Turner Classic Movies
Fly, The - 1958
Written by A.J. Hakari   

the_fly_poster_long220.jpgMad science is one of modern horror's building blocks. It was Frankenstein who unleashed his creature upon the world; Dr. Moreau who blurred man and beast; and Fu Manchu who served as one of the earliest screen baddies. This is a well the genre frequently returns to giving the world countless creepy tales. Chief among them is the 1958 The Fly, a sci-fi classic whose '80s remake some would argue is even greater (though undoubtedly gorier). But it was the original, starring David Hedison, Patricia Owens, and the incomparable Vincent Price, whose story and imagery were so memorable they remain an integral element of fantasy even five decades down the road.

Patricia Owens

The Fly opens upon a grisly sight, the apparent murder of scientist Andre Delambre. As his brother Francois (Price) attempts to pick up the pieces, the film flashes back to a couple weeks prior, when Andre (Hedison, under the curious nom de guerre Al) was in decidedly improved spirits. A doting father and loving husband, Andre tends to bury himself in his inventions, the latest of which could very well change the world. He's come upon a way of instantaneously teleporting objects, from newspaper to (save for an incident with the family cat) animals. But disaster strikes when Andre tests the process on himself, which goes horribly wrong when a housefly is thrown into the mix. The results are nothing short of terrifying, leaving Andre's wife Helene (Owens) to save her spouse from succumbing to the monster within.

vp-fly245.jpgOne could argue that sci-fi is the genre most vulnerable to camp. It's easy to insult the viewer's intelligence when you're making things up as you go, so some effort is necessary to reign in the fantastic. All things considered, The Fly is remarkably restrained, especially given the subject matter. Foremost, it's a human story, a tragedy in which the hero is blinded by the beacon of scientific discovery. A good man with the best of intentions, Andre's downfall is due to rushing into his research and starting a tiff with Mother Nature. Mary Shelley may have beat it to the punch, but The Fly's themes are handled with more respect than the average creature feature. That said, melodrama has a habit of eeking its way into the story, and in this film there's no end to the giggles when Owens flails around in search of the titular insect.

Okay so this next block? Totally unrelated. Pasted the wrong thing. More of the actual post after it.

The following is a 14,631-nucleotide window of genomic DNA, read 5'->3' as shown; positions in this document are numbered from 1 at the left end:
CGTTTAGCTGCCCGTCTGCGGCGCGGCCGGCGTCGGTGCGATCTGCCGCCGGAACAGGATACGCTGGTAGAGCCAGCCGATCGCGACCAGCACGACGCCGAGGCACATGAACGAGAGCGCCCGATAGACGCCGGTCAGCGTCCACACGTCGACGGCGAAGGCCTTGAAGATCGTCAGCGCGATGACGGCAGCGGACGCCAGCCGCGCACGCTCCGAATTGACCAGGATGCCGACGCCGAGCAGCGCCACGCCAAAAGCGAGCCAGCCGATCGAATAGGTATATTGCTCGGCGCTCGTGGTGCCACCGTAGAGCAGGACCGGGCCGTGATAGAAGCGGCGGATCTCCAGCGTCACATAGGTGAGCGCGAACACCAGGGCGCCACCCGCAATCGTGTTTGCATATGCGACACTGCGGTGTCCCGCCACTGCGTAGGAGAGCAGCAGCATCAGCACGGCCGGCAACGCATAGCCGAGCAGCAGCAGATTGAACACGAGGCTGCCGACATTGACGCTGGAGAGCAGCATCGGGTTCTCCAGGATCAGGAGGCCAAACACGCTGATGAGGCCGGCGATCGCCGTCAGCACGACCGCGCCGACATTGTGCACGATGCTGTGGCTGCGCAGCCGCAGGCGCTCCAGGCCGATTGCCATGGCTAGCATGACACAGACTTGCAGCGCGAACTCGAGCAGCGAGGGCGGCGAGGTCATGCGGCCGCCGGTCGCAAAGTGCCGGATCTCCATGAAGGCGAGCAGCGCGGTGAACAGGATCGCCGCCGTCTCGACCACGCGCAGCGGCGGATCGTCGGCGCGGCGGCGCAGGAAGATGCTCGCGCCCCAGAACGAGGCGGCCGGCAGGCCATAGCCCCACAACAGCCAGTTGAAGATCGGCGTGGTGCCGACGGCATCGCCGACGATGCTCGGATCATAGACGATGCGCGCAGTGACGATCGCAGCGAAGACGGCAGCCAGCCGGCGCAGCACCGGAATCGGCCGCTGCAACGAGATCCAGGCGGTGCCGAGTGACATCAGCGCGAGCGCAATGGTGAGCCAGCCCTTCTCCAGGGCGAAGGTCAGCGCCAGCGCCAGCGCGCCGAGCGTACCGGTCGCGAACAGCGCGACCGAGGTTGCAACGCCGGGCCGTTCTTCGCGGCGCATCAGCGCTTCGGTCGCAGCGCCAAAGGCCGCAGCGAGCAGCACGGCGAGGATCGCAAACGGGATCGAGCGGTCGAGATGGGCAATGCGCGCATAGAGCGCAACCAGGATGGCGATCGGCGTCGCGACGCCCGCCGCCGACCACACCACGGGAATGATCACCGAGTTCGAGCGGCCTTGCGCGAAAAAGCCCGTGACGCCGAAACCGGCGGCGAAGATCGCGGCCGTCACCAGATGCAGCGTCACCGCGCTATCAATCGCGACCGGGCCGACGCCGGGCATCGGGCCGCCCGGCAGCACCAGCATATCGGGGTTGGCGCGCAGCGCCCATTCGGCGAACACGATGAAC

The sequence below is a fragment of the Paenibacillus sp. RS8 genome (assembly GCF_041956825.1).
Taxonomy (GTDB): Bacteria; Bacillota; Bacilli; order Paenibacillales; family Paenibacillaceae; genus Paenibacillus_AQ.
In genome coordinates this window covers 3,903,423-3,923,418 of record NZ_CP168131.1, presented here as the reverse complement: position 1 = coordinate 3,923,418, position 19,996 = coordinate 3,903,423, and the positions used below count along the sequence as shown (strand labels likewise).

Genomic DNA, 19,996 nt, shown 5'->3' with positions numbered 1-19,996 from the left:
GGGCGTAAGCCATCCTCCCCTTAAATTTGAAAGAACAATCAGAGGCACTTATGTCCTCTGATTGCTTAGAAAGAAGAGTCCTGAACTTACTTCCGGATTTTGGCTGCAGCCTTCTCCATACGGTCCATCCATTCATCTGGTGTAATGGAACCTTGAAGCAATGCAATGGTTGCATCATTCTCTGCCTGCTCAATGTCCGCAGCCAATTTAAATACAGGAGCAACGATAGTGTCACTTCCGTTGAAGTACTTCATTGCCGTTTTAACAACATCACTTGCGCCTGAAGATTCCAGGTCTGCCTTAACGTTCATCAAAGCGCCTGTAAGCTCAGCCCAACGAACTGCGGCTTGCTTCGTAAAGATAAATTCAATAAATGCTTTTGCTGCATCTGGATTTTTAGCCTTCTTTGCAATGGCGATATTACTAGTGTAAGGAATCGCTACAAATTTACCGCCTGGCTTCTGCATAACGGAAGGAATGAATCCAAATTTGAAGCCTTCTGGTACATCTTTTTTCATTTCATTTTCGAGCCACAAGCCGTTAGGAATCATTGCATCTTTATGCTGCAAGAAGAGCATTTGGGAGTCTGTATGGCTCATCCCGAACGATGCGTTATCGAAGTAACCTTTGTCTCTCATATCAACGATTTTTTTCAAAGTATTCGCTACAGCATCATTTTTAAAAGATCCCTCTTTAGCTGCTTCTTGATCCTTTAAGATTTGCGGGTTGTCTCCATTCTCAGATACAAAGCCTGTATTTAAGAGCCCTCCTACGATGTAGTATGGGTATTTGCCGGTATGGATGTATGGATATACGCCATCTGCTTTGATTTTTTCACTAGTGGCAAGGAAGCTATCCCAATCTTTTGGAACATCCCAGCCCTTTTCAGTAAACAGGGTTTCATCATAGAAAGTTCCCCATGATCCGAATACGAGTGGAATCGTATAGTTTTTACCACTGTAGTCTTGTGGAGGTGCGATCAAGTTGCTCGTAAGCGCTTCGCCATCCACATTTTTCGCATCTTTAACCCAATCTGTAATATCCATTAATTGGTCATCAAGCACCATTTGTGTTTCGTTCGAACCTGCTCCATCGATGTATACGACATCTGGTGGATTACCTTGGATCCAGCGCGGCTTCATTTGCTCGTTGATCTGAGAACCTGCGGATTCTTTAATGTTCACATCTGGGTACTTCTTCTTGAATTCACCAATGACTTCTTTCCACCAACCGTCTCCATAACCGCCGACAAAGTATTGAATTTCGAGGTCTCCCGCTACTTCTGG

The Fly's sci-fi aspect never really kicks in until it's about an hour in. You don't need to be Jeff Goldblum to figure out where the story ends or how to piece together the central "mystery."  The movie  wastes a lot of time chasing its own tail, to the point that you'd rather fast-forward to the parts any horror fan worth their salt knows by heart. Such scenes don't disappoint, thanks to both the nifty special effects and Hedison's sympathetic performance. But while a nice thought, the human drama is too often reminiscent of a soap opera. Someone's either crying or reciting a monologue, which can be a lot to endure if anthropmorphic bugs are your game. The cast is fairly underutilized, too; Owens goes through more tissue boxes than a 24-hour marathon of a romance, and Price, the master of twisted character acting, is stuck with a worried expression on his kisser.

The Fly deserves to be seen, even if for posterity's sake. Its mark on science fiction is indelible indeed, a pop culture influence very few can even hope to achieve. As a film, it's fairly bland but elegantly presented and even quite moody on occasion. David Cronenberg took The Fly (1986) to a new, stomach-churning level, but there's nothing like the original to represent the golden age of B-movies at its most ambitious.

Director: Kurt Neumann

Writer: James Clavell (story by George Langelaan)

Cast: David Hedison, Patricia Owens, Vincent Price, Herbert Marshall, Kathleen Freeman

Rating: No MPAA Rating (some scary images)

Classic Movie Guide Rating: 2.5 stars out of 5

Run Time: 94 minutes

Studio: 20th Century Fox

Format: Color, widescreen

Photo credits: 20th Century Fox





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